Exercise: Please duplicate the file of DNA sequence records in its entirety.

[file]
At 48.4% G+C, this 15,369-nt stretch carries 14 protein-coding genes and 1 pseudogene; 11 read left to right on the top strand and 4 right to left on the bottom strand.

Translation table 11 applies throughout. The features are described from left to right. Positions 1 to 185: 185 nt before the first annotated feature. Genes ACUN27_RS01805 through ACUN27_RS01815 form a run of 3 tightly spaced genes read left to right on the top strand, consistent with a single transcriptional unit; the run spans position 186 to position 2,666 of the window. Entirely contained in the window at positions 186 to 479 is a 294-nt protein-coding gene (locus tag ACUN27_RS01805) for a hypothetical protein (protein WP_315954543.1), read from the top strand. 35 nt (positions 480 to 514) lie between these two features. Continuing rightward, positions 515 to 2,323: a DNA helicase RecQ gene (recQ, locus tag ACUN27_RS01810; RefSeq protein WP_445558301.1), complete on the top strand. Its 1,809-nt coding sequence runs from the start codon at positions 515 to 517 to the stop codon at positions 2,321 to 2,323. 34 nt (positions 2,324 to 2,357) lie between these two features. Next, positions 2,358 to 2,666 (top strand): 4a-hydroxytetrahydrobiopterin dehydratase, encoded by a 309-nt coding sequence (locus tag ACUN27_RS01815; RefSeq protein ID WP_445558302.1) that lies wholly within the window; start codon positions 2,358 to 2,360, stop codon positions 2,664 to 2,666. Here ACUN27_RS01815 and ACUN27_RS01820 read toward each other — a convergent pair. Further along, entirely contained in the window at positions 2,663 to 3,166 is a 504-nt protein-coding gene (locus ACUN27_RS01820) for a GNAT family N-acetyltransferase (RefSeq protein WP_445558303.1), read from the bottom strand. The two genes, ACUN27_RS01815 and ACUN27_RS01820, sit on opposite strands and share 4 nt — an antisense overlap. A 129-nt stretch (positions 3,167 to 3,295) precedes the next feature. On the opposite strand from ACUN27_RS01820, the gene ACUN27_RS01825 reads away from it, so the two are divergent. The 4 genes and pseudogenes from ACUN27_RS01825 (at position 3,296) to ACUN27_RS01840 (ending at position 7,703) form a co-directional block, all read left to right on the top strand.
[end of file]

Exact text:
At 48.4% G+C, this 15,369-nt stretch carries 14 protein-coding genes and 1 pseudogene; 11 read left to right on the top strand and 4 right to left on the bottom strand.

Translation table 11 applies throughout. The features are described from left to right. Positions 1 to 185: 185 nt before the first annotated feature. Genes ACUN27_RS01805 through ACUN27_RS01815 form a run of 3 tightly spaced genes read left to right on the top strand, consistent with a single transcriptional unit; the run spans position 186 to position 2,666 of the window. Entirely contained in the window at positions 186 to 479 is a 294-nt protein-coding gene (locus tag ACUN27_RS01805) for a hypothetical protein (protein WP_315954543.1), read from the top strand. 35 nt (positions 480 to 514) lie between these two features. Continuing rightward, positions 515 to 2,323: a DNA helicase RecQ gene (recQ, locus tag ACUN27_RS01810; RefSeq protein WP_445558301.1), complete on the top strand. Its 1,809-nt coding sequence runs from the start codon at positions 515 to 517 to the stop codon at positions 2,321 to 2,323. 34 nt (positions 2,324 to 2,357) lie between these two features. Next, positions 2,358 to 2,666 (top strand): 4a-hydroxytetrahydrobiopterin dehydratase, encoded by a 309-nt coding sequence (locus tag ACUN27_RS01815; RefSeq protein ID WP_445558302.1) that lies wholly within the window; start codon positions 2,358 to 2,360, stop codon positions 2,664 to 2,666. Here ACUN27_RS01815 and ACUN27_RS01820 read toward each other — a convergent pair. Further along, entirely contained in the window at positions 2,663 to 3,166 is a 504-nt protein-coding gene (locus ACUN27_RS01820) for a GNAT family N-acetyltransferase (RefSeq protein WP_445558303.1), read from the bottom strand. The two genes, ACUN27_RS01815 and ACUN27_RS01820, sit on opposite strands and share 4 nt — an antisense overlap. A 129-nt stretch (positions 3,167 to 3,295) precedes the next feature. On the opposite strand from ACUN27_RS01820, the gene ACUN27_RS01825 reads away from it, so the two are divergent. The 4 genes and pseudogenes from ACUN27_RS01825 (at position 3,296) to ACUN27_RS01840 (ending at position 7,703) form a co-directional block, all read left to right on the top strand.